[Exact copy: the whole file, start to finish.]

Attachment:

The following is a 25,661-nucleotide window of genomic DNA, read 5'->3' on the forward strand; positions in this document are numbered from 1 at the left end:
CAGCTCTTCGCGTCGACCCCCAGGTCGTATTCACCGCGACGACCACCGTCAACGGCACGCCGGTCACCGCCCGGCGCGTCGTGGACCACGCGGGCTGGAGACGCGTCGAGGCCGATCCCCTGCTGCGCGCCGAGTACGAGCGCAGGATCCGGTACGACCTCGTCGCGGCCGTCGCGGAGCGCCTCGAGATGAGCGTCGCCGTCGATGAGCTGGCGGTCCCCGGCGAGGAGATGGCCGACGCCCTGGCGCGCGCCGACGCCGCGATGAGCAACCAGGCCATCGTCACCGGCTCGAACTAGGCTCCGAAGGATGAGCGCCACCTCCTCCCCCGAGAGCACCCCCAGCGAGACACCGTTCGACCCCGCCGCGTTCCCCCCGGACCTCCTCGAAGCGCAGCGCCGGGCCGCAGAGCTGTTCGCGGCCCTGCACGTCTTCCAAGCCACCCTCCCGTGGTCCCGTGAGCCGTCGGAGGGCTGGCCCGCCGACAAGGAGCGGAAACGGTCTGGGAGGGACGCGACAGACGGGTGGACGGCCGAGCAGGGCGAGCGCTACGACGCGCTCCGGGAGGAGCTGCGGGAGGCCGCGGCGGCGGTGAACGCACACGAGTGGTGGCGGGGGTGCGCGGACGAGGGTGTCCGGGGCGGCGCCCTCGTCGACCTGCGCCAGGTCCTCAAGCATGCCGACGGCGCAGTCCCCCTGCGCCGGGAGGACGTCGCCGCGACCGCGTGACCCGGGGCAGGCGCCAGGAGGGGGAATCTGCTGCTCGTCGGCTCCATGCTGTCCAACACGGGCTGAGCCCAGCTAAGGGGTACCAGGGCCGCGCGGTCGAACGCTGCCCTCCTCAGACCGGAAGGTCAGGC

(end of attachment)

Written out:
The following is a 25,661-nucleotide window of genomic DNA, read 5'->3' on the forward strand; positions in this document are numbered from 1 at the left end:
CAGCTCTTCGCGTCGACCCCCAGGTCGTATTCACCGCGACGACCACCGTCAACGGCACGCCGGTCACCGCCCGGCGCGTCGTGGACCACGCGGGCTGGAGACGCGTCGAGGCCGATCCCCTGCTGCGCGCCGAGTACGAGCGCAGGATCCGGTACGACCTCGTCGCGGCCGTCGCGGAGCGCCTCGAGATGAGCGTCGCCGTCGATGAGCTGGCGGTCCCCGGCGAGGAGATGGCCGACGCCCTGGCGCGCGCCGACGCCGCGATGAGCAACCAGGCCATCGTCACCGGCTCGAACTAGGCTCCGAAGGATGAGCGCCACCTCCTCCCCCGAGAGCACCCCCAGCGAGACACCGTTCGACCCCGCCGCGTTCCCCCCGGACCTCCTCGAAGCGCAGCGCCGGGCCGCAGAGCTGTTCGCGGCCCTGCACGTCTTCCAAGCCACCCTCCCGTGGTCCCGTGAGCCGTCGGAGGGCTGGCCCGCCGACAAGGAGCGGAAACGGTCTGGGAGGGACGCGACAGACGGGTGGACGGCCGAGCAGGGCGAGCGCTACGACGCGCTCCGGGAGGAGCTGCGGGAGGCCGCGGCGGCGGTGAACGCACACGAGTGGTGGCGGGGGTGCGCGGACGAGGGTGTCCGGGGCGGCGCCCTCGTCGACCTGCGCCAGGTCCTCAAGCATGCCGACGGCGCAGTCCCCCTGCGCCGGGAGGACGTCGCCGCGACCGCGTGACCCGGGGCAGGCGCCAGGAGGGGGAATCTGCTGCTCGTCGGCTCCATGCTGTCCAACACGGGCTGAGCCCAGCTAAGGGGTACCAGGGCCGCGCGGTCGAACGCTGCCCTCCTCAGACCGGAAGGTCAGGC